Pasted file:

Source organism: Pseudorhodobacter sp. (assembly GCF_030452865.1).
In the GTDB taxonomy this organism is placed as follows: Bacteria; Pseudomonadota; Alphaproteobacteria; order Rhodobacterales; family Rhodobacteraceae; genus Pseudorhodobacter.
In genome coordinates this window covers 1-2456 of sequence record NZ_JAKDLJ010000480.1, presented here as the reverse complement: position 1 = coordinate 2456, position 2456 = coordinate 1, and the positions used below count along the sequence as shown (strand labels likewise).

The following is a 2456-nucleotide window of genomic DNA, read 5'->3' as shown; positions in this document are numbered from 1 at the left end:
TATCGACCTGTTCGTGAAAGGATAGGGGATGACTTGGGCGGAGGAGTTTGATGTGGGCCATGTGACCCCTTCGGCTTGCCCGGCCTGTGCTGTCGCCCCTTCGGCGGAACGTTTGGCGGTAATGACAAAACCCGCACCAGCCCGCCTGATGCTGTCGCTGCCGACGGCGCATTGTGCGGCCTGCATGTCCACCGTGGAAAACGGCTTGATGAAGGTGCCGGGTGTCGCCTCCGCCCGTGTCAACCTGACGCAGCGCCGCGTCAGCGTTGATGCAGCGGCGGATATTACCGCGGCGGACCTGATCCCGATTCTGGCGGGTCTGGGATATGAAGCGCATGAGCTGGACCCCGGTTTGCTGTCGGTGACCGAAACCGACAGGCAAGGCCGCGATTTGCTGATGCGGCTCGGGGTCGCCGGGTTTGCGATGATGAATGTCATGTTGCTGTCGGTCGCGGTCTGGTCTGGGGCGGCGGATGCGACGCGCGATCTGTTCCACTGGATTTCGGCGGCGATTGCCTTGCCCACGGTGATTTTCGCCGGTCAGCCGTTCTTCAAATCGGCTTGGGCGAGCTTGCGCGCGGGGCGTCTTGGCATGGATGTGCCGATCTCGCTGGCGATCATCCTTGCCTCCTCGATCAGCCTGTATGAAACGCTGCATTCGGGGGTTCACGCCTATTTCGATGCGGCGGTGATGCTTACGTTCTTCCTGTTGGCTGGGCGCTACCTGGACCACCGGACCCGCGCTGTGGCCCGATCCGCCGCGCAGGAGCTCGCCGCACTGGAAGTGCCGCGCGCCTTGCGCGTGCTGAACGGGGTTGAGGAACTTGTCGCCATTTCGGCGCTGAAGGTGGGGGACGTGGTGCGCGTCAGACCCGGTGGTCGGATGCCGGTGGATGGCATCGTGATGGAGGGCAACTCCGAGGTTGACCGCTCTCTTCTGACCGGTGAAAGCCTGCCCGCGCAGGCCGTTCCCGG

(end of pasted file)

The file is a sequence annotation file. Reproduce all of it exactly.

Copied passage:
Source organism: Pseudorhodobacter sp. (assembly GCF_030452865.1).
In the GTDB taxonomy this organism is placed as follows: Bacteria; Pseudomonadota; Alphaproteobacteria; order Rhodobacterales; family Rhodobacteraceae; genus Pseudorhodobacter.
In genome coordinates this window covers 1-2456 of sequence record NZ_JAKDLJ010000480.1, presented here as the reverse complement: position 1 = coordinate 2456, position 2456 = coordinate 1, and the positions used below count along the sequence as shown (strand labels likewise).

The following is a 2456-nucleotide window of genomic DNA, read 5'->3' as shown; positions in this document are numbered from 1 at the left end:
TATCGACCTGTTCGTGAAAGGATAGGGGATGACTTGGGCGGAGGAGTTTGATGTGGGCCATGTGACCCCTTCGGCTTGCCCGGCCTGTGCTGTCGCCCCTTCGGCGGAACGTTTGGCGGTAATGACAAAACCCGCACCAGCCCGCCTGATGCTGTCGCTGCCGACGGCGCATTGTGCGGCCTGCATGTCCACCGTGGAAAACGGCTTGATGAAGGTGCCGGGTGTCGCCTCCGCCCGTGTCAACCTGACGCAGCGCCGCGTCAGCGTTGATGCAGCGGCGGATATTACCGCGGCGGACCTGATCCCGATTCTGGCGGGTCTGGGATATGAAGCGCATGAGCTGGACCCCGGTTTGCTGTCGGTGACCGAAACCGACAGGCAAGGCCGCGATTTGCTGATGCGGCTCGGGGTCGCCGGGTTTGCGATGATGAATGTCATGTTGCTGTCGGTCGCGGTCTGGTCTGGGGCGGCGGATGCGACGCGCGATCTGTTCCACTGGATTTCGGCGGCGATTGCCTTGCCCACGGTGATTTTCGCCGGTCAGCCGTTCTTCAAATCGGCTTGGGCGAGCTTGCGCGCGGGGCGTCTTGGCATGGATGTGCCGATCTCGCTGGCGATCATCCTTGCCTCCTCGATCAGCCTGTATGAAACGCTGCATTCGGGGGTTCACGCCTATTTCGATGCGGCGGTGATGCTTACGTTCTTCCTGTTGGCTGGGCGCTACCTGGACCACCGGACCCGCGCTGTGGCCCGATCCGCCGCGCAGGAGCTCGCCGCACTGGAAGTGCCGCGCGCCTTGCGCGTGCTGAACGGGGTTGAGGAACTTGTCGCCATTTCGGCGCTGAAGGTGGGGGACGTGGTGCGCGTCAGACCCGGTGGTCGGATGCCGGTGGATGGCATCGTGATGGAGGGCAACTCCGAGGTTGACCGCTCTCTTCTGACCGGTGAAAGCCTGCCCGCGCAGGCCGTTCCCGG